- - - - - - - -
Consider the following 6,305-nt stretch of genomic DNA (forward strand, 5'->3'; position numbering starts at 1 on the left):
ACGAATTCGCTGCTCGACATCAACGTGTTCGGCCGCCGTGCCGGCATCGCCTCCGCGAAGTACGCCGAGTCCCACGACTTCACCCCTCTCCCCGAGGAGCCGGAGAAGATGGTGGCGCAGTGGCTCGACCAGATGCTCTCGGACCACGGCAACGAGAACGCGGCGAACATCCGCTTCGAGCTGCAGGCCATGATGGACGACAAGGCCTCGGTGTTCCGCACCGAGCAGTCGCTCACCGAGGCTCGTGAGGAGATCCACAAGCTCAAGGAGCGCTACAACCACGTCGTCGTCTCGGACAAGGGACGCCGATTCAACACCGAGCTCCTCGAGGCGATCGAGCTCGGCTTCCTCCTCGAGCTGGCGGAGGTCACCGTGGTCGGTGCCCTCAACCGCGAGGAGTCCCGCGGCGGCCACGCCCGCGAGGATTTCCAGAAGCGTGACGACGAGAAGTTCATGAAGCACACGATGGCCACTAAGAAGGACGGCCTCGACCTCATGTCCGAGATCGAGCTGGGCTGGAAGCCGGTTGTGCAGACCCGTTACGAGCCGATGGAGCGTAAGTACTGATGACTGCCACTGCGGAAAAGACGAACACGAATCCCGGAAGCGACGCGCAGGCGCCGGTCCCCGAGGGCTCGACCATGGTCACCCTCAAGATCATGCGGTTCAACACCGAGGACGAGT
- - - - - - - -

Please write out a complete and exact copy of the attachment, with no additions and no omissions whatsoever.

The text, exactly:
Consider the following 6,305-nt stretch of genomic DNA (forward strand, 5'->3'; position numbering starts at 1 on the left):
ACGAATTCGCTGCTCGACATCAACGTGTTCGGCCGCCGTGCCGGCATCGCCTCCGCGAAGTACGCCGAGTCCCACGACTTCACCCCTCTCCCCGAGGAGCCGGAGAAGATGGTGGCGCAGTGGCTCGACCAGATGCTCTCGGACCACGGCAACGAGAACGCGGCGAACATCCGCTTCGAGCTGCAGGCCATGATGGACGACAAGGCCTCGGTGTTCCGCACCGAGCAGTCGCTCACCGAGGCTCGTGAGGAGATCCACAAGCTCAAGGAGCGCTACAACCACGTCGTCGTCTCGGACAAGGGACGCCGATTCAACACCGAGCTCCTCGAGGCGATCGAGCTCGGCTTCCTCCTCGAGCTGGCGGAGGTCACCGTGGTCGGTGCCCTCAACCGCGAGGAGTCCCGCGGCGGCCACGCCCGCGAGGATTTCCAGAAGCGTGACGACGAGAAGTTCATGAAGCACACGATGGCCACTAAGAAGGACGGCCTCGACCTCATGTCCGAGATCGAGCTGGGCTGGAAGCCGGTTGTGCAGACCCGTTACGAGCCGATGGAGCGTAAGTACTGATGACTGCCACTGCGGAAAAGACGAACACGAATCCCGGAAGCGACGCGCAGGCGCCGGTCCCCGAGGGCTCGACCATGGTCACCCTCAAGATCATGCGGTTCAACACCGAGGACGAGT